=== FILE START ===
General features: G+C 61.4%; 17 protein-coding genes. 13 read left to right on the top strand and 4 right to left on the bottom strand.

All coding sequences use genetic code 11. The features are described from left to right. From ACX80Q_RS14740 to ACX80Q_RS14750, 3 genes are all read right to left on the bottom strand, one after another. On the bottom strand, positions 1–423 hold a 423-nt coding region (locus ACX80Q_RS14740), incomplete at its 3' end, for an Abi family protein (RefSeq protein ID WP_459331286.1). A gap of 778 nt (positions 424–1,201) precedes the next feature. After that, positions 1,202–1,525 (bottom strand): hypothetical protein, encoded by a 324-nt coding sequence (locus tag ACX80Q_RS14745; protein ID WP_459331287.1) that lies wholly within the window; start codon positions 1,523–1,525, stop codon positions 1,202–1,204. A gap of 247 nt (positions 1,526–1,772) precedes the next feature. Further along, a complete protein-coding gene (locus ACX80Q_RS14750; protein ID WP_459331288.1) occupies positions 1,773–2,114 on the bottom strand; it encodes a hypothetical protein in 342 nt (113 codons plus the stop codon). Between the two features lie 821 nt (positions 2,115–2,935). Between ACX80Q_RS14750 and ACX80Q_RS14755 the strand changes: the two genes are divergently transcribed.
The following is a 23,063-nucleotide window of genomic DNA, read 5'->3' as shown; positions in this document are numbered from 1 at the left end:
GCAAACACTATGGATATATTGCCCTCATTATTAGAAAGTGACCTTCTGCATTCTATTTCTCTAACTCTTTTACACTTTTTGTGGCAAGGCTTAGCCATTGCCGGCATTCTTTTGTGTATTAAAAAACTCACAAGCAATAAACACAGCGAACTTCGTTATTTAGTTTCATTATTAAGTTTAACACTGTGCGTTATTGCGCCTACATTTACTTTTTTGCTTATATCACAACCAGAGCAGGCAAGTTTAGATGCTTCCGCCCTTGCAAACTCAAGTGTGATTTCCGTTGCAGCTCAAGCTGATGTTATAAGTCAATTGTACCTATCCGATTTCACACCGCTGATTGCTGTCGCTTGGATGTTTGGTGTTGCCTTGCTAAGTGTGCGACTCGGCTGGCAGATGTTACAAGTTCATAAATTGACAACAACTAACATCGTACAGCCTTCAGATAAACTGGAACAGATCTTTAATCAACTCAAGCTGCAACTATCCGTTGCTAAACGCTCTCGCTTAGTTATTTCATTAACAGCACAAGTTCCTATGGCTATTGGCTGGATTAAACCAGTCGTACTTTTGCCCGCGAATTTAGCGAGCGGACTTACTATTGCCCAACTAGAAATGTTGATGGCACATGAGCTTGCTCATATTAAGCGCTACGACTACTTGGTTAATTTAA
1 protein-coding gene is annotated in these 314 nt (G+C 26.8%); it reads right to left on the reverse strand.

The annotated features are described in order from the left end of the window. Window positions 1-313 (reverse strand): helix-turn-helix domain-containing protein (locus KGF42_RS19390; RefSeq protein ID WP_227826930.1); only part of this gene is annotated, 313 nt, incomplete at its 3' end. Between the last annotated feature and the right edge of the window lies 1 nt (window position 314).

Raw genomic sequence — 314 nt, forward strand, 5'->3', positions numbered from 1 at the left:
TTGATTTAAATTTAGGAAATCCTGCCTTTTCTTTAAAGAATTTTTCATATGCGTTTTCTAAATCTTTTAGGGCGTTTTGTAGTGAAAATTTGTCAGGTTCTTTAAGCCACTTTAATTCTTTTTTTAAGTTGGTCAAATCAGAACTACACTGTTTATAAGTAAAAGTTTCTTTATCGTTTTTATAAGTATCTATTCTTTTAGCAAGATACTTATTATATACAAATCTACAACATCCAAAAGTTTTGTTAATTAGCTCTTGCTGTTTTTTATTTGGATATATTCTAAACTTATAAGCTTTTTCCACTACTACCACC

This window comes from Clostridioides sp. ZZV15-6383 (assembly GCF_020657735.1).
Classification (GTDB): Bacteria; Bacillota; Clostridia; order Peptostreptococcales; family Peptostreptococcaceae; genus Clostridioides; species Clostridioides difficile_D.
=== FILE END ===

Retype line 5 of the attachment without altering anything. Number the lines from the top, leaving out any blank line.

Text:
1 protein-coding gene is annotated in these 314 nt (G+C 26.8%); it reads right to left on the reverse strand.